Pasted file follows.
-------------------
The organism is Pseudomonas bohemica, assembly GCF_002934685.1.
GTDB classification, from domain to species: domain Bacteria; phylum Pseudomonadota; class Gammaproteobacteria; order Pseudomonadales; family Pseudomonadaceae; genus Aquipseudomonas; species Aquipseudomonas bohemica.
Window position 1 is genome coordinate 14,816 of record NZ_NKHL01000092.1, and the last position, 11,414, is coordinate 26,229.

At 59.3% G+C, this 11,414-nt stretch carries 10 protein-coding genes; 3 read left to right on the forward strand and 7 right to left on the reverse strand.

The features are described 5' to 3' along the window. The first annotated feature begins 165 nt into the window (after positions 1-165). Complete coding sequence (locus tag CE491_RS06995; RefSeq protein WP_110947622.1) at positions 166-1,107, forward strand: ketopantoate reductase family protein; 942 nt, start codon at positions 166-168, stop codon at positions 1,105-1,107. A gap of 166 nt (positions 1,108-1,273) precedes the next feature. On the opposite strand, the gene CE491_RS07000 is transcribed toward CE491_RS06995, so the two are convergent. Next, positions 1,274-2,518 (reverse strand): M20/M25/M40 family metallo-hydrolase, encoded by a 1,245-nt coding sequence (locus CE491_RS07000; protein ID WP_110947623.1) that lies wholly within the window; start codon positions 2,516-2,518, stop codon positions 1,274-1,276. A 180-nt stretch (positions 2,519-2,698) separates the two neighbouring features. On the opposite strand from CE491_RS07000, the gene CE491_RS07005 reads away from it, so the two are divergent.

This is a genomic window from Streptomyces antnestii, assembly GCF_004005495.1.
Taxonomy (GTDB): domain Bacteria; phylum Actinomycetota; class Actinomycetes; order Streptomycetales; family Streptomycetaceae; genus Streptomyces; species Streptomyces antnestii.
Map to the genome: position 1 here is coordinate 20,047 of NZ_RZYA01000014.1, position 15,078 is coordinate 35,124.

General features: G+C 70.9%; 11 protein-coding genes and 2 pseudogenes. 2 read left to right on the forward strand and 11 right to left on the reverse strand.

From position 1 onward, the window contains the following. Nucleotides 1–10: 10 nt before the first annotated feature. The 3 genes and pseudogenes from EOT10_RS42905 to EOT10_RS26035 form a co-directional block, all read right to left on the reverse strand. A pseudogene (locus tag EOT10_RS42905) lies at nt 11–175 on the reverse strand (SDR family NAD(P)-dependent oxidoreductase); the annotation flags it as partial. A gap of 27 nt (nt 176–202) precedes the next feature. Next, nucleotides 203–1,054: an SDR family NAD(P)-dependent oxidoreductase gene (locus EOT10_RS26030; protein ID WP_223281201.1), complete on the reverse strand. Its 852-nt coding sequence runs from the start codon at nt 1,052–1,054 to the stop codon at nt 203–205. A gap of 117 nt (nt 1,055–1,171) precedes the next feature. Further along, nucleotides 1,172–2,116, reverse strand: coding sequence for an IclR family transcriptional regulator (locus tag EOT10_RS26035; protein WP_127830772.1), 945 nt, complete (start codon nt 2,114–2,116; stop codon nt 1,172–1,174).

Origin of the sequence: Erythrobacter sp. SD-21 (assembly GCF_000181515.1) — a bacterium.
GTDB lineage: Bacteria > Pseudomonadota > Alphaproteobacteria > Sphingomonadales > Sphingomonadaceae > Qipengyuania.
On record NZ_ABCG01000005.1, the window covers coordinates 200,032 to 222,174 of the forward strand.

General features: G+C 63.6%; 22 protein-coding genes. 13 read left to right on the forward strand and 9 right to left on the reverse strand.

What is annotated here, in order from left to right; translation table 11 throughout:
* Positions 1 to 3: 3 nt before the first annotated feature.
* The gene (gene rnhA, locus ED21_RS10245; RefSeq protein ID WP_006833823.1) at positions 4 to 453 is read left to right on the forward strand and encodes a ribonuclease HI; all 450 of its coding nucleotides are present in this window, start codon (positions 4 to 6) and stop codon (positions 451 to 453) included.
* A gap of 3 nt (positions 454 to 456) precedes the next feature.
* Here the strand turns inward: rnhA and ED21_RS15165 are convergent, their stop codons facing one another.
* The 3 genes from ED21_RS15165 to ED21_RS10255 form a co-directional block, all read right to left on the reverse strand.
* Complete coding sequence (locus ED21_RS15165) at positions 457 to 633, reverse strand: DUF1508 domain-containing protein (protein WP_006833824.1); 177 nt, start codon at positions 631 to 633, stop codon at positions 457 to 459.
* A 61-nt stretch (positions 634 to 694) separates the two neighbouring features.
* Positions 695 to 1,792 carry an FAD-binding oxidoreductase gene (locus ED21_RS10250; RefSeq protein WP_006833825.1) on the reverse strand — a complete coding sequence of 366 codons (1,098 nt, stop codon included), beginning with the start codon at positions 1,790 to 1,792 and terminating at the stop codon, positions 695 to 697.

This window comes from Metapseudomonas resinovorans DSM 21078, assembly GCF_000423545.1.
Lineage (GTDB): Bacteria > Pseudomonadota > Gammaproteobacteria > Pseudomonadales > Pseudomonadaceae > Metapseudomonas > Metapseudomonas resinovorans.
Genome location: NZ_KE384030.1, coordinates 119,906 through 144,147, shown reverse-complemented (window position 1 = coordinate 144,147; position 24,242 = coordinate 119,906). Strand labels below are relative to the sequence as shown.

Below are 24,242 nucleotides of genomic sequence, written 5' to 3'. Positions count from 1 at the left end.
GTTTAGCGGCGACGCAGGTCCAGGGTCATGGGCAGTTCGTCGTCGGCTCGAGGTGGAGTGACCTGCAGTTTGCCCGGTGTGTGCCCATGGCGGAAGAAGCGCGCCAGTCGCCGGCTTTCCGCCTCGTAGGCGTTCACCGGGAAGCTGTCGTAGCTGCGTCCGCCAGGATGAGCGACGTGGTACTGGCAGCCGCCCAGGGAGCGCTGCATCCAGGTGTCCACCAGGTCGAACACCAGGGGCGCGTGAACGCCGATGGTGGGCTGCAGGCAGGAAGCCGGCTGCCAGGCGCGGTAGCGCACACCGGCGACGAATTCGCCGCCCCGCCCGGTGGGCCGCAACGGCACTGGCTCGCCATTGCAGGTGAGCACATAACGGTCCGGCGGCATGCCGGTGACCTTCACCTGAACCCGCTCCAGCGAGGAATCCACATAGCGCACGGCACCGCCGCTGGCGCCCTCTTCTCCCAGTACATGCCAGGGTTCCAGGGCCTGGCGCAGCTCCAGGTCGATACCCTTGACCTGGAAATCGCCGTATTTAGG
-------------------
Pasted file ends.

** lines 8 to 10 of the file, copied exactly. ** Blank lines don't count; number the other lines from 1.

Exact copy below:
Map to the genome: position 1 here is coordinate 20,047 of NZ_RZYA01000014.1, position 15,078 is coordinate 35,124.

General features: G+C 70.9%; 11 protein-coding genes and 2 pseudogenes. 2 read left to right on the forward strand and 11 right to left on the reverse strand.

From position 1 onward, the window contains the following. Nucleotides 1–10: 10 nt before the first annotated feature. The 3 genes and pseudogenes from EOT10_RS42905 to EOT10_RS26035 form a co-directional block, all read right to left on the reverse strand. A pseudogene (locus tag EOT10_RS42905) lies at nt 11–175 on the reverse strand (SDR family NAD(P)-dependent oxidoreductase); the annotation flags it as partial. A gap of 27 nt (nt 176–202) precedes the next feature. Next, nucleotides 203–1,054: an SDR family NAD(P)-dependent oxidoreductase gene (locus EOT10_RS26030; protein ID WP_223281201.1), complete on the reverse strand. Its 852-nt coding sequence runs from the start codon at nt 1,052–1,054 to the stop codon at nt 203–205. A gap of 117 nt (nt 1,055–1,171) precedes the next feature. Further along, nucleotides 1,172–2,116, reverse strand: coding sequence for an IclR family transcriptional regulator (locus tag EOT10_RS26035; protein WP_127830772.1), 945 nt, complete (start codon nt 2,114–2,116; stop codon nt 1,172–1,174).